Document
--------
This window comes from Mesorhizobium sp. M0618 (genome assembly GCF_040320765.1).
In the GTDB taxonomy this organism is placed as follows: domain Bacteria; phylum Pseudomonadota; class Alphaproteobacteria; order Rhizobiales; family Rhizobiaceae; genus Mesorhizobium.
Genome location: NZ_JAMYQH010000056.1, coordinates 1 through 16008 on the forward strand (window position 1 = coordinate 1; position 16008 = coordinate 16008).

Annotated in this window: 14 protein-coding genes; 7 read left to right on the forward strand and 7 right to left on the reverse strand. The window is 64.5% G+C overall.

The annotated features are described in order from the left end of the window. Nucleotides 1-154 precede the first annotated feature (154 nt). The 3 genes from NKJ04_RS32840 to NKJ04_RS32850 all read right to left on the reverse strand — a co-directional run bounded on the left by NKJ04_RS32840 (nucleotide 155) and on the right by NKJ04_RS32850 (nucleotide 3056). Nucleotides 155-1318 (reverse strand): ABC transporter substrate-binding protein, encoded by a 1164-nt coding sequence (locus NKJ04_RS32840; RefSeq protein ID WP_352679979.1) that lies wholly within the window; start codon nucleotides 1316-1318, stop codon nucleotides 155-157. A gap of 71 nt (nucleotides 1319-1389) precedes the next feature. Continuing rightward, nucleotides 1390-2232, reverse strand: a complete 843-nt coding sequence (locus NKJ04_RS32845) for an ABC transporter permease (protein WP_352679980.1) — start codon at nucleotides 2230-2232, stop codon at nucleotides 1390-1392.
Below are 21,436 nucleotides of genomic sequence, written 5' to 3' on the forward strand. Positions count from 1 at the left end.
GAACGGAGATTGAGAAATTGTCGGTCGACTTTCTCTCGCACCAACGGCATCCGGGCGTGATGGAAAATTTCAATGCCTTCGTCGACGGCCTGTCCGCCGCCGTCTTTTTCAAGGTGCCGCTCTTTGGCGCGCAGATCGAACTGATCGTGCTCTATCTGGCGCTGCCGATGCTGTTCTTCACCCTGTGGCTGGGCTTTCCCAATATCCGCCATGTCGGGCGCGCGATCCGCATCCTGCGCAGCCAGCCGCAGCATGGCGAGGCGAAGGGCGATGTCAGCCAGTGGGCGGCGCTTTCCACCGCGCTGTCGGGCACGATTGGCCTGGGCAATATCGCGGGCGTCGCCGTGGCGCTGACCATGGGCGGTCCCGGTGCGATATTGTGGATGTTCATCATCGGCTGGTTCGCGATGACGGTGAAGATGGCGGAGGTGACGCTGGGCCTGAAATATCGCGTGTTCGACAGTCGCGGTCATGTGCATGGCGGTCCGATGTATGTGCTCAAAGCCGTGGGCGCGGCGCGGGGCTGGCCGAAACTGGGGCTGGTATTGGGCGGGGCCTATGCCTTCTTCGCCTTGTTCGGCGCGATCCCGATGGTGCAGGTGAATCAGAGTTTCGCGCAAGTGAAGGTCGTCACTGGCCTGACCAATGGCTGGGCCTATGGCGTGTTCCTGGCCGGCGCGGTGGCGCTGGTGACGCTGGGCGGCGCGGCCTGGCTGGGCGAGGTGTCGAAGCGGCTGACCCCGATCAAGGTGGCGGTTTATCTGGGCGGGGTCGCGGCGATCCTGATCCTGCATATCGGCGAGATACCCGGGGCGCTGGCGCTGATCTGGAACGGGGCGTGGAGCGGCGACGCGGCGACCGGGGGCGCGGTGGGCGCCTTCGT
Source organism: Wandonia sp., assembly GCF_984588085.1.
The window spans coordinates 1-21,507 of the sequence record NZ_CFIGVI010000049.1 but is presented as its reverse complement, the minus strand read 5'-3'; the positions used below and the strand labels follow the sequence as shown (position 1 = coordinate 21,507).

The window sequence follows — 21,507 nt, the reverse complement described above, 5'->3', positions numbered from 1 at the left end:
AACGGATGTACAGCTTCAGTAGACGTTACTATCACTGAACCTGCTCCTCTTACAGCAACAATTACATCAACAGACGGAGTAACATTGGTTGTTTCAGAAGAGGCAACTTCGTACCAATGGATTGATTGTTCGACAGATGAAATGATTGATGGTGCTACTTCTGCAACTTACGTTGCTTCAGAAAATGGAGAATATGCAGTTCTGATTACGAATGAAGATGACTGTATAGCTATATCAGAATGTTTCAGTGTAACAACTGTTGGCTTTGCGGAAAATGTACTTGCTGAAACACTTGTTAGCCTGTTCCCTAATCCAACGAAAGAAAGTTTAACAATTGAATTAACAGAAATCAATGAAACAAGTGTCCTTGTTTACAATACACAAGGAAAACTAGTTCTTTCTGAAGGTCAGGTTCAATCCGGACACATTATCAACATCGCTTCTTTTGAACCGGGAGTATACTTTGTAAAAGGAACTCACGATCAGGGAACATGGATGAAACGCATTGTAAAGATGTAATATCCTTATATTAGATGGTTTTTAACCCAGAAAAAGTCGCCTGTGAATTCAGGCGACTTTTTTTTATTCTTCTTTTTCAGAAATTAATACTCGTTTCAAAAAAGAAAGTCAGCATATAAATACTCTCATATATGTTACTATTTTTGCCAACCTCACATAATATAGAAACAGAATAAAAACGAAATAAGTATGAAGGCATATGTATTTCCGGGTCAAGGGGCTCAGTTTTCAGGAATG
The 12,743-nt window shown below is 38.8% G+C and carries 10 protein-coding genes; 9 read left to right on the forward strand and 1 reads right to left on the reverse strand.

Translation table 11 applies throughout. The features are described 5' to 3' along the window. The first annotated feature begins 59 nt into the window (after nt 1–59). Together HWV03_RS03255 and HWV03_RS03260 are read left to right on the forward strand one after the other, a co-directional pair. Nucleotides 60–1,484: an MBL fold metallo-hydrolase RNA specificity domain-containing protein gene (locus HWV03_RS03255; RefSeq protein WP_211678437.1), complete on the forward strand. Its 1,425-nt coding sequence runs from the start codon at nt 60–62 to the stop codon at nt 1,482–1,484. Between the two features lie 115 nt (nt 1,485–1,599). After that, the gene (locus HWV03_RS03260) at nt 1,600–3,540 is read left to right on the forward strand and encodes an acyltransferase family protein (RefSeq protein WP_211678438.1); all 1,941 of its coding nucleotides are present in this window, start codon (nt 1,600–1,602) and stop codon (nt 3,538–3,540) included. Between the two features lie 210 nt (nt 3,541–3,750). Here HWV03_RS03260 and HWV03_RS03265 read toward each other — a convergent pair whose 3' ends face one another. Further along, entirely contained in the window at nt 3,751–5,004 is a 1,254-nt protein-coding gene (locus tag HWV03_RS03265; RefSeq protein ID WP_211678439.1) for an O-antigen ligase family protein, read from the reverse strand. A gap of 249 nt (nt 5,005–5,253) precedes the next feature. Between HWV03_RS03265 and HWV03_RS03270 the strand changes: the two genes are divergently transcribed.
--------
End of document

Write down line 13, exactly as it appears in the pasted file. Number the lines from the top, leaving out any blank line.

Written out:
Translation table 11 applies throughout. The features are described 5' to 3' along the window. The first annotated feature begins 59 nt into the window (after nt 1–59). Together HWV03_RS03255 and HWV03_RS03260 are read left to right on the forward strand one after the other, a co-directional pair. Nucleotides 60–1,484: an MBL fold metallo-hydrolase RNA specificity domain-containing protein gene (locus HWV03_RS03255; RefSeq protein WP_211678437.1), complete on the forward strand. Its 1,425-nt coding sequence runs from the start codon at nt 60–62 to the stop codon at nt 1,482–1,484. Between the two features lie 115 nt (nt 1,485–1,599). After that, the gene (locus HWV03_RS03260) at nt 1,600–3,540 is read left to right on the forward strand and encodes an acyltransferase family protein (RefSeq protein WP_211678438.1); all 1,941 of its coding nucleotides are present in this window, start codon (nt 1,600–1,602) and stop codon (nt 3,538–3,540) included. Between the two features lie 210 nt (nt 3,541–3,750). Here HWV03_RS03260 and HWV03_RS03265 read toward each other — a convergent pair whose 3' ends face one another. Further along, entirely contained in the window at nt 3,751–5,004 is a 1,254-nt protein-coding gene (locus tag HWV03_RS03265; RefSeq protein ID WP_211678439.1) for an O-antigen ligase family protein, read from the reverse strand. A gap of 249 nt (nt 5,005–5,253) precedes the next feature. Between HWV03_RS03265 and HWV03_RS03270 the strand changes: the two genes are divergently transcribed.